Public interest in religious debate in the UK and the USA has recently been fed by a series of books of popular polemic against theism, religion and the discipline of theology itself. A small industry has grown up around these works - by authors such as Dawkins, Dennett, Hitchens - complaining not just about their theological illiteracy but also about their tendency to conflate religious belief with fundamentalism, and their contribution to a public atmosphere of anti-pluralist hostility to the expression of “faith positions.” To counter these positions a group of philosophers and theologians was invited to reflect in an exploratory and confessional spirit on their attitudes to religion, and upon the status and sources of their various religious, and spiritual sympathies, their secularism or agnosticism.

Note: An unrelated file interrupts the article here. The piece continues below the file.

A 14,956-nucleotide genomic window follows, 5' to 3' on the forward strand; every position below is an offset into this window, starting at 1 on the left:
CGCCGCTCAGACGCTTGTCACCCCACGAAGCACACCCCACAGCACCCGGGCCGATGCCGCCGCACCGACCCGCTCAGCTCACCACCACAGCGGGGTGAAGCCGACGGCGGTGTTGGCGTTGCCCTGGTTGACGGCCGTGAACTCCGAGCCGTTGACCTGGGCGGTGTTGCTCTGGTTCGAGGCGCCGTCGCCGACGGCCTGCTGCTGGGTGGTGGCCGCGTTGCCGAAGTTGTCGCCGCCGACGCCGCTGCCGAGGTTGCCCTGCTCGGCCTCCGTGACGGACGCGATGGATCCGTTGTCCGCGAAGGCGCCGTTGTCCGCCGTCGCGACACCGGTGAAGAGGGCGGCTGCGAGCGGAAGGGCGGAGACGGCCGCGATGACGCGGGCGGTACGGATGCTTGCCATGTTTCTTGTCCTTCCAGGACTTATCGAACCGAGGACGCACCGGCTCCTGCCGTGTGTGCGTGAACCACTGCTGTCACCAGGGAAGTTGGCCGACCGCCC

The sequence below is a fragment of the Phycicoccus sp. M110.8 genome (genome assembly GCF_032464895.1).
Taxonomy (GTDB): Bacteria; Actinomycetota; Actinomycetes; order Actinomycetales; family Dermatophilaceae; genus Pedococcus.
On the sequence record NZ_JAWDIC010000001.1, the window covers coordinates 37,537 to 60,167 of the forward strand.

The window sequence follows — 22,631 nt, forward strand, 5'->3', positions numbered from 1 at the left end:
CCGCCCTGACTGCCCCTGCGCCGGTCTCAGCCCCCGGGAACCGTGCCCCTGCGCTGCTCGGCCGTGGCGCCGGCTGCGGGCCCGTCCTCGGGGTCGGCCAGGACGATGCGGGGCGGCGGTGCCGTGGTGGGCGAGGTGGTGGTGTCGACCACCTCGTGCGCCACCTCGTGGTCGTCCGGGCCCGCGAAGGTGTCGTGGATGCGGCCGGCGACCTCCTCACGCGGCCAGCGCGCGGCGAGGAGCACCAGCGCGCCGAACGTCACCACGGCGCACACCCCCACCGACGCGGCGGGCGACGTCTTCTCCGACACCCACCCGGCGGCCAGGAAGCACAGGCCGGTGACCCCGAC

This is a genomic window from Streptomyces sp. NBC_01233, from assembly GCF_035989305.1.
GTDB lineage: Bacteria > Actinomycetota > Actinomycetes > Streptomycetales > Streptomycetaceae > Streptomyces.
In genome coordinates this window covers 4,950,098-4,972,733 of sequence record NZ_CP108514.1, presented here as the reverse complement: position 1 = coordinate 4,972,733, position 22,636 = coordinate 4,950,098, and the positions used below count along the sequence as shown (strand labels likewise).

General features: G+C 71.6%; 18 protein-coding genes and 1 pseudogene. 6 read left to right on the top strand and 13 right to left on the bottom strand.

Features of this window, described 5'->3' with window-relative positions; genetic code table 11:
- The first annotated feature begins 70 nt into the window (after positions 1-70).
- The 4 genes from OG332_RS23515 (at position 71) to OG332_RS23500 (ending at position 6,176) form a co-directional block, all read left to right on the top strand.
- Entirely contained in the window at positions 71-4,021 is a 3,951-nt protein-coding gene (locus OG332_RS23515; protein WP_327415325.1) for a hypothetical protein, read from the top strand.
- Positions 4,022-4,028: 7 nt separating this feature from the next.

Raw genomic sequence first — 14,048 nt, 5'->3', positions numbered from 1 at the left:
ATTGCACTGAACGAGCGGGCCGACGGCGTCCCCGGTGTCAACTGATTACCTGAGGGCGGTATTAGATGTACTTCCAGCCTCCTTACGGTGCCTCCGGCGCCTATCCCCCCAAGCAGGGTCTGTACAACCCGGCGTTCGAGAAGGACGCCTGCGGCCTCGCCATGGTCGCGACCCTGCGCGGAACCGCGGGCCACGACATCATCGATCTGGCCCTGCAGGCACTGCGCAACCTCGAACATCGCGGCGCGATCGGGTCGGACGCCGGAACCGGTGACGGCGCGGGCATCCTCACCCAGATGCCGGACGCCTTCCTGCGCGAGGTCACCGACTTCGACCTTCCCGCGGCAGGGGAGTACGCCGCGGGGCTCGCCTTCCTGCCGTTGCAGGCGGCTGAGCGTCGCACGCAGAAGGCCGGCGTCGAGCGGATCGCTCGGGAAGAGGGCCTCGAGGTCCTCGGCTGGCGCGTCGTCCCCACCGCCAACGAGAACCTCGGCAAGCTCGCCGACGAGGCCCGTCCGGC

The invitation was to speak with honesty from experience and to rise about the rancour of recent public debate. The speakers tacked essential issues, about belief and non-belief, feminist theology, agnosticism, humanism, spirituality and transcendence and their relation to our understanding of moral life.
A version of a paper by the late Peter Lipton was read by John Cornwell; other speakers included Stephen R.L. Clark, Nicholas Lash, Daphne Hampson, Morny Joy, Sir Anthony Kenny, Clare Carlisle, James Mackey, Michael McGhee, Pamela Sue Anderson, Richard Norman, Anthony O’Hear, Gordon Graham, Simon Olive, and Harriet Harris.
The proceedings are published as Philosophers and God
edited by John Cornwell and Michael McGhee, Continuum (2009)